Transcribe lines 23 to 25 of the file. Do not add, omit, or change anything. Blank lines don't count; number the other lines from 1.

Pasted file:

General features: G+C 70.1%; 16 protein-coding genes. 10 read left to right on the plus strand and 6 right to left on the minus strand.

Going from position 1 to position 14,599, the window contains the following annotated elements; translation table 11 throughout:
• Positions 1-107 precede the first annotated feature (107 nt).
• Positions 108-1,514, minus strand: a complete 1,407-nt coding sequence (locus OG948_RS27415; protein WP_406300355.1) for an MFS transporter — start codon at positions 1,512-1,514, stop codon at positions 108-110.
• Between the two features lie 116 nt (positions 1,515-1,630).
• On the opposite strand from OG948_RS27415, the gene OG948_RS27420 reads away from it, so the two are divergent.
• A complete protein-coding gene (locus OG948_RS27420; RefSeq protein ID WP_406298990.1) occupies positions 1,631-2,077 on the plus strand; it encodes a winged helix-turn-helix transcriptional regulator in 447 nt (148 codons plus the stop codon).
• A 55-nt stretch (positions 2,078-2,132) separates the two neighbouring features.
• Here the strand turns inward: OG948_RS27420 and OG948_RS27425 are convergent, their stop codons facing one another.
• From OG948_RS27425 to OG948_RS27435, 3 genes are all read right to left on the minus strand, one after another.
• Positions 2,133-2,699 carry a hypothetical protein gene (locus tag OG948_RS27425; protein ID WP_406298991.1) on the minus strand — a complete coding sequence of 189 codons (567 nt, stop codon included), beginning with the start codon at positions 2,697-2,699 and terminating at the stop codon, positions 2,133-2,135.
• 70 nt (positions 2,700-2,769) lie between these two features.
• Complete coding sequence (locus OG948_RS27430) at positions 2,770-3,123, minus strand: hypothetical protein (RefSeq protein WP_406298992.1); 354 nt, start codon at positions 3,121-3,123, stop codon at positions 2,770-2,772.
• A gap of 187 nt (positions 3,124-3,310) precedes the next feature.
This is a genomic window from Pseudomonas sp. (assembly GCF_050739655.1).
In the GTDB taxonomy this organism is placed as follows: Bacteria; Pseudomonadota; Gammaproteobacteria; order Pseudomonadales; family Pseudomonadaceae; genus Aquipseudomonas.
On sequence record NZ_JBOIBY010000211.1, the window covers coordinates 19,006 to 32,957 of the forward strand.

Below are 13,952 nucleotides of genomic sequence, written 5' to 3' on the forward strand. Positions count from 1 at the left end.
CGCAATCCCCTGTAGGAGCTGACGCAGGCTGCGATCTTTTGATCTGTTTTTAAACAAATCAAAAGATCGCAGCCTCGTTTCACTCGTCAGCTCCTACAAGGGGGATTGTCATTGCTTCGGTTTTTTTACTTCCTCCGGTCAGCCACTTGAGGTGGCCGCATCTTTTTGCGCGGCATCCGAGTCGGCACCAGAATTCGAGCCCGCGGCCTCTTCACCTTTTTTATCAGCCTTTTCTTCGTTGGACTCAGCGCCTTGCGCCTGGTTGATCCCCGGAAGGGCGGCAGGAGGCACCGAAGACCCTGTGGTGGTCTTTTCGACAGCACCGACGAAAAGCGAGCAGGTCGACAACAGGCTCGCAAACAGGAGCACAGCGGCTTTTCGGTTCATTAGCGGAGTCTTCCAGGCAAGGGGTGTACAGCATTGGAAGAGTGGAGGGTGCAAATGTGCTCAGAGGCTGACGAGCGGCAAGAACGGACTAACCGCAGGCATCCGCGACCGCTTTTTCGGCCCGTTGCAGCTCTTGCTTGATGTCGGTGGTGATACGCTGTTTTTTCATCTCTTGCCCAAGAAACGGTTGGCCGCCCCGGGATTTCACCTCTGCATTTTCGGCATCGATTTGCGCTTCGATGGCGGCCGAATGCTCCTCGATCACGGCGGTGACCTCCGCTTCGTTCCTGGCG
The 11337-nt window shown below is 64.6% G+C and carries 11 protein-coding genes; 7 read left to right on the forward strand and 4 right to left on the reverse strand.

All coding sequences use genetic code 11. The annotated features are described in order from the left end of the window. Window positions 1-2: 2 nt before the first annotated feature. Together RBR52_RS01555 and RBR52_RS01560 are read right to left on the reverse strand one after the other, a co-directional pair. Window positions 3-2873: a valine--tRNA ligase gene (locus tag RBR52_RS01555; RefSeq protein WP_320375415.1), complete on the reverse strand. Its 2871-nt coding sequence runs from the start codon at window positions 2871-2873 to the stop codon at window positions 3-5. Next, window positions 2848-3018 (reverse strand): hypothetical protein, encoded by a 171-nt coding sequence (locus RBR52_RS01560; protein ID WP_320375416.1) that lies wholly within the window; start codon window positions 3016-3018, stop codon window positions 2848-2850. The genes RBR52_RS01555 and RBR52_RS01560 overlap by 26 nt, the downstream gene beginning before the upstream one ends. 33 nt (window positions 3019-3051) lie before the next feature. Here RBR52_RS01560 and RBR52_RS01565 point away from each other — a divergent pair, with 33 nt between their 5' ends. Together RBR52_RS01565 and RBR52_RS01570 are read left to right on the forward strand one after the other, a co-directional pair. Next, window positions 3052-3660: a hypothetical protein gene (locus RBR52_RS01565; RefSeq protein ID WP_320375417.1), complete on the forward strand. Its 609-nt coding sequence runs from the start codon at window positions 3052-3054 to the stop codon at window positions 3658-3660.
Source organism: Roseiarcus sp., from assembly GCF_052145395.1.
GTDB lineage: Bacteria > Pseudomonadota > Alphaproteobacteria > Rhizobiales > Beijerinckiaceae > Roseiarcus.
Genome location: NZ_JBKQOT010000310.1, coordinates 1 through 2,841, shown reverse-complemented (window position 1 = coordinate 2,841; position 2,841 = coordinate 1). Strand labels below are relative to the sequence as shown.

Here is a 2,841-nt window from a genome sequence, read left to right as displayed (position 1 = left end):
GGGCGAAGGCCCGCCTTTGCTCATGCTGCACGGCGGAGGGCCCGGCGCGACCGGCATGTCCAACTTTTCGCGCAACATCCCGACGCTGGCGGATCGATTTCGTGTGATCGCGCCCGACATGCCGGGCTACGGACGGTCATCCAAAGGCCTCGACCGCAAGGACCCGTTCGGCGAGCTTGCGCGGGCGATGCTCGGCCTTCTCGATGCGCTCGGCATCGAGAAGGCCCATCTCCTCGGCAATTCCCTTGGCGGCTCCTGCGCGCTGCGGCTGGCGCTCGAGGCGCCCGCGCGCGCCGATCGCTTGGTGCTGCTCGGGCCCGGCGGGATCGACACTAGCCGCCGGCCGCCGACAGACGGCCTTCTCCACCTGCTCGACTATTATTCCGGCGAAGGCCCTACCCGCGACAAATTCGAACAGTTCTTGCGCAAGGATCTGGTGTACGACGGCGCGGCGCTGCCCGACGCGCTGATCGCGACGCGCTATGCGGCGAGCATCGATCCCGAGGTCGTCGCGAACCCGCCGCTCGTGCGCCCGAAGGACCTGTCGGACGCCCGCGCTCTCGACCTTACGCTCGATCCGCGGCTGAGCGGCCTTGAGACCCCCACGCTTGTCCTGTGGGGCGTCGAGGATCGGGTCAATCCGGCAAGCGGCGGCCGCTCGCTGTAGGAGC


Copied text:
GTDB lineage: Bacteria > Pseudomonadota > Alphaproteobacteria > Rhizobiales > Beijerinckiaceae > Roseiarcus.
Genome location: NZ_JBKQOT010000310.1, coordinates 1 through 2,841, shown reverse-complemented (window position 1 = coordinate 2,841; position 2,841 = coordinate 1). Strand labels below are relative to the sequence as shown.

Here is a 2,841-nt window from a genome sequence, read left to right as displayed (position 1 = left end):